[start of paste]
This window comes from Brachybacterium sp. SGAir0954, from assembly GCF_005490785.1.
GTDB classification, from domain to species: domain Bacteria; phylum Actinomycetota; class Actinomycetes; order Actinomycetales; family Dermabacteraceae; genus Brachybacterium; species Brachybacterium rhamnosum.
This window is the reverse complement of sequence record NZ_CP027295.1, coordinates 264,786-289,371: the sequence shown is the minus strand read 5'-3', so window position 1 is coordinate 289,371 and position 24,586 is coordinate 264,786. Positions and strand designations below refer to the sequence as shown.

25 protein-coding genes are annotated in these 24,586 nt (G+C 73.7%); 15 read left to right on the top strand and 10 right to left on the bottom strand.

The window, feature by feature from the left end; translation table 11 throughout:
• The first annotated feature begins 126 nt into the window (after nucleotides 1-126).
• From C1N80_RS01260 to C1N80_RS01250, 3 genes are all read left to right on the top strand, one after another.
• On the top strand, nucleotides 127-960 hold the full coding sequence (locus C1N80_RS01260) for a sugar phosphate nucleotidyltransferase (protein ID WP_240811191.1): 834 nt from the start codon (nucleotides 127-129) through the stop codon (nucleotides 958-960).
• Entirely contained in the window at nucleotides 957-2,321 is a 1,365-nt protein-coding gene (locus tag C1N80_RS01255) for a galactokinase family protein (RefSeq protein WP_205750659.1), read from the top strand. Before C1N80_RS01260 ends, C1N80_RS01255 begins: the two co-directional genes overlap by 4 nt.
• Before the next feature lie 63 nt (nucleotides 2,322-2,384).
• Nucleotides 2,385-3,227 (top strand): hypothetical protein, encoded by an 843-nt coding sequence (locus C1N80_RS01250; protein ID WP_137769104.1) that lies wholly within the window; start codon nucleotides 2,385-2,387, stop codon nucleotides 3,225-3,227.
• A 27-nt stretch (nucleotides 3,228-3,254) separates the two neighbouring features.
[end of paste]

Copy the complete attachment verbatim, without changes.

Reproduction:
This window comes from Brachybacterium sp. SGAir0954, from assembly GCF_005490785.1.
GTDB classification, from domain to species: domain Bacteria; phylum Actinomycetota; class Actinomycetes; order Actinomycetales; family Dermabacteraceae; genus Brachybacterium; species Brachybacterium rhamnosum.
This window is the reverse complement of sequence record NZ_CP027295.1, coordinates 264,786-289,371: the sequence shown is the minus strand read 5'-3', so window position 1 is coordinate 289,371 and position 24,586 is coordinate 264,786. Positions and strand designations below refer to the sequence as shown.

25 protein-coding genes are annotated in these 24,586 nt (G+C 73.7%); 15 read left to right on the top strand and 10 right to left on the bottom strand.

The window, feature by feature from the left end; translation table 11 throughout:
• The first annotated feature begins 126 nt into the window (after nucleotides 1-126).
• From C1N80_RS01260 to C1N80_RS01250, 3 genes are all read left to right on the top strand, one after another.
• On the top strand, nucleotides 127-960 hold the full coding sequence (locus C1N80_RS01260) for a sugar phosphate nucleotidyltransferase (protein ID WP_240811191.1): 834 nt from the start codon (nucleotides 127-129) through the stop codon (nucleotides 958-960).
• Entirely contained in the window at nucleotides 957-2,321 is a 1,365-nt protein-coding gene (locus tag C1N80_RS01255) for a galactokinase family protein (RefSeq protein WP_205750659.1), read from the top strand. Before C1N80_RS01260 ends, C1N80_RS01255 begins: the two co-directional genes overlap by 4 nt.
• Before the next feature lie 63 nt (nucleotides 2,322-2,384).
• Nucleotides 2,385-3,227 (top strand): hypothetical protein, encoded by an 843-nt coding sequence (locus C1N80_RS01250; protein ID WP_137769104.1) that lies wholly within the window; start codon nucleotides 2,385-2,387, stop codon nucleotides 3,225-3,227.
• A 27-nt stretch (nucleotides 3,228-3,254) separates the two neighbouring features.